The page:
Galileo: Martyr for Science?
One of the most harmful accusations that has ever been brought against the Church is the claim that it has always been against science in particular and progress in general. The example used to support this accusation has been Gahleo's controversy with the Catholic Church. Whatever one may think of that venerable institution, there are neglected aspects of the issue which ought to be pointed out to anyone interested in the history of science and ofteaching it today.
It should be no secret that the reason for defending Galileo with such zeal has simply been that it furnishes some people an opportunity to denounce the whole Christian community. One can agree that the Catholic hierarchy handled the case badly without necessarily exonerating Galileo. In fact, there are writers who say it may have been a clash of personalities much more than a learned disputation over the relationship of Scripture to science or even the merits of two very different theories. Pursuing the consequences of our humanity in decision-making a little further, the recent recognition by the Vatican that he was right is also very interesting. What Galileo was actually doing was defending the astronomy of Copernicus, as set forth in his great book published in 1543.
It may come as a surprise to the reader that Galileo could not prove that Copernicus was right when he found himself in trouble with the Church in 1615. The question of whether the earth or the sun is the center of what we call the solar system had perplexed the Greeks1 a couple thousand years earlier, but they could not solve the puzzle, nor could Copernicus when he published his theory in 1543. Objective proof for either alternative was still lacking when the Inquisition condemned Galileo for his "heretical opinions" ninety years later Some astronomers preferred the heliocentric system because it was simpler and seemed to be more logical; but preference is not proof.
Now while some arguments used against the theory of Copernicus are no doubt too ridiculous to merit discussion today, there were those that were serious deterrents even to those who questioned the Ptolemaic geocentric astronomy they had inherited from the ancients. An important reason the early Greeks had finally rejected the heliocentric system espoused by Copernicus was the fact that they realized correctly that if the earth followed a huge orbit around the sun every year, the heavens should look different when viewed from different locations on the way around - a phenomenon known as parallactic displacement of the stars. For example, the Big Dipper is a well known constellation in the northern hemisphere and over much of this area it is clearly visible every night in the year, when it isn't cloudy. Now you and I can see no change in the shape of the Dipper throughout the year; they couldn't either, so they gave up on a promising heliocentric theory to pursue a geocentric system which gave them nothing but trouble. In fact, Ptolemy2 admitted that putting the sun in the center had advantages, but he rejected the idea as ndiculous. His word became "astronomy" and remained so until Copernicus presumed to challenge his authority fourteen hundred years later. Indeed, it was long after Galileo's time before the triumph of the new astronomy was complete. In early America other systems "were taught concurrently at Harvard and at Yale."3 Copernican astronomy did not become public knowledge in Bogata, Colombia, until 1774, but it is worth noting that the Inquisition4 gave the accused a public hearing. He won by a landslide. The date for Havana was 1806. Part of this delay in Latin America was due to the fact that Spain and the Church sought to protect the colonies from heresy.5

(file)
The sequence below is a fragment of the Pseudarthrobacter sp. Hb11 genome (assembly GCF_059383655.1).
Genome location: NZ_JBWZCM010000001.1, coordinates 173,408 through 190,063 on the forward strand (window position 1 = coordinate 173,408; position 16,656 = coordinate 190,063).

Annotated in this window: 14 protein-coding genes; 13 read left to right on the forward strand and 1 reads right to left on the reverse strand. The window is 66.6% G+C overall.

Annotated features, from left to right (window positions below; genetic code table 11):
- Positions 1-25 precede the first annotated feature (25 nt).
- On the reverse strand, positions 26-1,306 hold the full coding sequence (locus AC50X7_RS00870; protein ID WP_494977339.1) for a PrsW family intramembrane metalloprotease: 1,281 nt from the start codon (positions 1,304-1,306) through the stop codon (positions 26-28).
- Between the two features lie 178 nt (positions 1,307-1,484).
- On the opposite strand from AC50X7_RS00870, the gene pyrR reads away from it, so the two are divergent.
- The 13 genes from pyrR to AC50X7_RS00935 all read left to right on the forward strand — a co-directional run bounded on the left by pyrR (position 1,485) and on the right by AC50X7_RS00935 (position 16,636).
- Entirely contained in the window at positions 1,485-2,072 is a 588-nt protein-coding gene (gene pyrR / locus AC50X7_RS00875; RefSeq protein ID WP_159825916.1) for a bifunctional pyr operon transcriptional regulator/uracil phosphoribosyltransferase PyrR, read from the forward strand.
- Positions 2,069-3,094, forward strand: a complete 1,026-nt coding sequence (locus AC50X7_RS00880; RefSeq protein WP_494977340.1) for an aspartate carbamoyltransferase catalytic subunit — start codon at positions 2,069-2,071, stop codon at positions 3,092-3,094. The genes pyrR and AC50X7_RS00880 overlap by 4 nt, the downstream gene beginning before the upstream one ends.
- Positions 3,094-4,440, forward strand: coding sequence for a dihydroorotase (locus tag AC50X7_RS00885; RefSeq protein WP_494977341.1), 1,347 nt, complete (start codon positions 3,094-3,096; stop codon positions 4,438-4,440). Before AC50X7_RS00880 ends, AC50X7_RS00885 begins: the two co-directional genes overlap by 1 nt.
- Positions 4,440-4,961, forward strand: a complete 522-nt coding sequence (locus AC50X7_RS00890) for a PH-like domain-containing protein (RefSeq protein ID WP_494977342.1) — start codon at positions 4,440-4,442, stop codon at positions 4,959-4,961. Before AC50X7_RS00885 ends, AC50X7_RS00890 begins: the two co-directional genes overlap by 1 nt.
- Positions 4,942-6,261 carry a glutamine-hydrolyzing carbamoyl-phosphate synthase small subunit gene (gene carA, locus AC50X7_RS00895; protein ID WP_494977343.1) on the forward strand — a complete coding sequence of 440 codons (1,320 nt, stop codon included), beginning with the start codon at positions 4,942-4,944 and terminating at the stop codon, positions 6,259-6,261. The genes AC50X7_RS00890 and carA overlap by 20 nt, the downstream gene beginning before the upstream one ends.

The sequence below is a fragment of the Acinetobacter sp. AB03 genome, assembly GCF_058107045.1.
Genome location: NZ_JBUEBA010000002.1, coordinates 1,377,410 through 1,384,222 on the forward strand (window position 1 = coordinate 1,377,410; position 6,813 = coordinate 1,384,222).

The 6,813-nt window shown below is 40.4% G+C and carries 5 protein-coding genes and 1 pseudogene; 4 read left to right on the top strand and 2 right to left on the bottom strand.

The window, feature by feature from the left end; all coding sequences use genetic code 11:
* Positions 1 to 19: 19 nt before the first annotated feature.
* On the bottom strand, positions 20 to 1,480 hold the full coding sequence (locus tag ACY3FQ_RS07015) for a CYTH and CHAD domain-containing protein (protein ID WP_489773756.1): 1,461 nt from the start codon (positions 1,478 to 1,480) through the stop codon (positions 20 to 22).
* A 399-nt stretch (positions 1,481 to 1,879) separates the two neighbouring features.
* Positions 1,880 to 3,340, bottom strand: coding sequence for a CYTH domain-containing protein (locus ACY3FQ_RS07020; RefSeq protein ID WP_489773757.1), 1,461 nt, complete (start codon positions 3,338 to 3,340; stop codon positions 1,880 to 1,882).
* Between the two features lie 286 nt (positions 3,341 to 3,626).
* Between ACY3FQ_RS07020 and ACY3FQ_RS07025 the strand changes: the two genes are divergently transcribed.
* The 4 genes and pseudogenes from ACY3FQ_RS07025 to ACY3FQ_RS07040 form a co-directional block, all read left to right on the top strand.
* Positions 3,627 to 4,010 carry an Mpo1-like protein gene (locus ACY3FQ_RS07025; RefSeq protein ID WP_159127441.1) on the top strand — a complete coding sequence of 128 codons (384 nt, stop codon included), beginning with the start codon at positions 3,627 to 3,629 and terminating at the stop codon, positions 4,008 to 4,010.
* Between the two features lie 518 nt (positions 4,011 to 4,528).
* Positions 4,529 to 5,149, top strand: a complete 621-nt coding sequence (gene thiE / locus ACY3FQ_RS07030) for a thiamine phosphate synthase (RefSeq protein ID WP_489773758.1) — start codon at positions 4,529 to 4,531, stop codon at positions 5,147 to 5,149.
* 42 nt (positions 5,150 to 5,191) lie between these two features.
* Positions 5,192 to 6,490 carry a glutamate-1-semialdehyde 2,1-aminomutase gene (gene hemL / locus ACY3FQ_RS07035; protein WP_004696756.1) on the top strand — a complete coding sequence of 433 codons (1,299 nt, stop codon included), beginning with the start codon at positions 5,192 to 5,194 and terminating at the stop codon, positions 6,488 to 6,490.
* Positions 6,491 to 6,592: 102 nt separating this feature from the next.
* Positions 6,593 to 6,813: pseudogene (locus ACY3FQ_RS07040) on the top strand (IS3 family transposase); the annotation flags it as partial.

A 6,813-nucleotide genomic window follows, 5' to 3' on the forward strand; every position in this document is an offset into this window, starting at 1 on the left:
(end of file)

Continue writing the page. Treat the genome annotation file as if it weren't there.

Now if people had been content simply to admire the stars and write poetry about their beauty, there would have been no problem. But there were serious scholars who sought to understand the workings of the universe and our little part of it, and they pursued the subject for centuries. The so-called fixed stars were no problem for them, but the moving planets caused all the trouble. They seemed to be a law unto themselves. The wandered slowly throughout the heavens along the path followed by the sun and moon, and at times they even backed up6 and later resumed their journeys. Astronomers plotted their paths on celestial maps and tried to predict their future movements. Since putting the earth in the center of things made an impossible situation for those trying to do this, there was a growing resentment against a system that couldn't be made to work well. This prepared the way for Copernicus. Perhaps the irreverent remark of King Alfonso,7 the Wise, himself a competent astronomer, well illustrates the growing dissatisfaction: "Had I been present at the Creation, I would have given some useful hints for the better ordering of the universe. As the ruler of a little Spanish kingdom, he distinguished himself in several ways during his reign (1252-84), but he left the task of "better ordering the universe" to Copernicus nearly three centuries later Whfle there were others who were looking for a simpler system too, we must remember that scholars, educated in a complicated discipline, will often reject a more simple approach as too elementary Galileo found that to be true when he tried to present the obvious advantages of heliocentric astronomy.